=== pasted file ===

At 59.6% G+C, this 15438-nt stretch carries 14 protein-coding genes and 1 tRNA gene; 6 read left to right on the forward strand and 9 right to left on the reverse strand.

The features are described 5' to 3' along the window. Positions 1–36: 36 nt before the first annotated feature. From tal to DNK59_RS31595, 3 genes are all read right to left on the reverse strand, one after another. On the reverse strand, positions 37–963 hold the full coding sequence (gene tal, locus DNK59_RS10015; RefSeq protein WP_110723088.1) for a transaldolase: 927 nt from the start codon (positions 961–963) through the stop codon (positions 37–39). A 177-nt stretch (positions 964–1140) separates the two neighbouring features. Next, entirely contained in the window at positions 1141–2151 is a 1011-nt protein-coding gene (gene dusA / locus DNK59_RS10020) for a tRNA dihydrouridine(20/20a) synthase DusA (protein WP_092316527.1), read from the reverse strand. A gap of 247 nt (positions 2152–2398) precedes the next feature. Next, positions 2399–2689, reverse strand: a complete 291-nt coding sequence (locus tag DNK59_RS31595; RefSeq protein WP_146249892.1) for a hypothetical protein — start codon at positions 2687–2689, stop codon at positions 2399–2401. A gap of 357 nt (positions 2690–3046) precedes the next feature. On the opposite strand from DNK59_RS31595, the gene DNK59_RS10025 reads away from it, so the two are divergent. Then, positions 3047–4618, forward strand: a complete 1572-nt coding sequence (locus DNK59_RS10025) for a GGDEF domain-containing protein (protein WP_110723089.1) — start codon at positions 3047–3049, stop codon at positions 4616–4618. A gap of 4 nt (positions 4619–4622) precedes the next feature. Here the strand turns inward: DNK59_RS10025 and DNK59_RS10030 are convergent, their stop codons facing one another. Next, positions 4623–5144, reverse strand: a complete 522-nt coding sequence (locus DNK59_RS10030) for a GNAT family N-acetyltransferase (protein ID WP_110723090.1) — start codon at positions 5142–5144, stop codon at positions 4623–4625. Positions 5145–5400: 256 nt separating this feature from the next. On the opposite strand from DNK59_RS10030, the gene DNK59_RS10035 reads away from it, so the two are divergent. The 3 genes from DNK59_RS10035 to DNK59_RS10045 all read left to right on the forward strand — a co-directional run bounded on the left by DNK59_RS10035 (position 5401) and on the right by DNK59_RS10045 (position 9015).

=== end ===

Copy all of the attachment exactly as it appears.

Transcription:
At 59.6% G+C, this 15438-nt stretch carries 14 protein-coding genes and 1 tRNA gene; 6 read left to right on the forward strand and 9 right to left on the reverse strand.

The features are described 5' to 3' along the window. Positions 1–36: 36 nt before the first annotated feature. From tal to DNK59_RS31595, 3 genes are all read right to left on the reverse strand, one after another. On the reverse strand, positions 37–963 hold the full coding sequence (gene tal, locus DNK59_RS10015; RefSeq protein WP_110723088.1) for a transaldolase: 927 nt from the start codon (positions 961–963) through the stop codon (positions 37–39). A 177-nt stretch (positions 964–1140) separates the two neighbouring features. Next, entirely contained in the window at positions 1141–2151 is a 1011-nt protein-coding gene (gene dusA / locus DNK59_RS10020) for a tRNA dihydrouridine(20/20a) synthase DusA (protein WP_092316527.1), read from the reverse strand. A gap of 247 nt (positions 2152–2398) precedes the next feature. Next, positions 2399–2689, reverse strand: a complete 291-nt coding sequence (locus tag DNK59_RS31595; RefSeq protein WP_146249892.1) for a hypothetical protein — start codon at positions 2687–2689, stop codon at positions 2399–2401. A gap of 357 nt (positions 2690–3046) precedes the next feature. On the opposite strand from DNK59_RS31595, the gene DNK59_RS10025 reads away from it, so the two are divergent. Then, positions 3047–4618, forward strand: a complete 1572-nt coding sequence (locus DNK59_RS10025) for a GGDEF domain-containing protein (protein WP_110723089.1) — start codon at positions 3047–3049, stop codon at positions 4616–4618. A gap of 4 nt (positions 4619–4622) precedes the next feature. Here the strand turns inward: DNK59_RS10025 and DNK59_RS10030 are convergent, their stop codons facing one another. Next, positions 4623–5144, reverse strand: a complete 522-nt coding sequence (locus DNK59_RS10030) for a GNAT family N-acetyltransferase (protein ID WP_110723090.1) — start codon at positions 5142–5144, stop codon at positions 4623–4625. Positions 5145–5400: 256 nt separating this feature from the next. On the opposite strand from DNK59_RS10030, the gene DNK59_RS10035 reads away from it, so the two are divergent. The 3 genes from DNK59_RS10035 to DNK59_RS10045 all read left to right on the forward strand — a co-directional run bounded on the left by DNK59_RS10035 (position 5401) and on the right by DNK59_RS10045 (position 9015).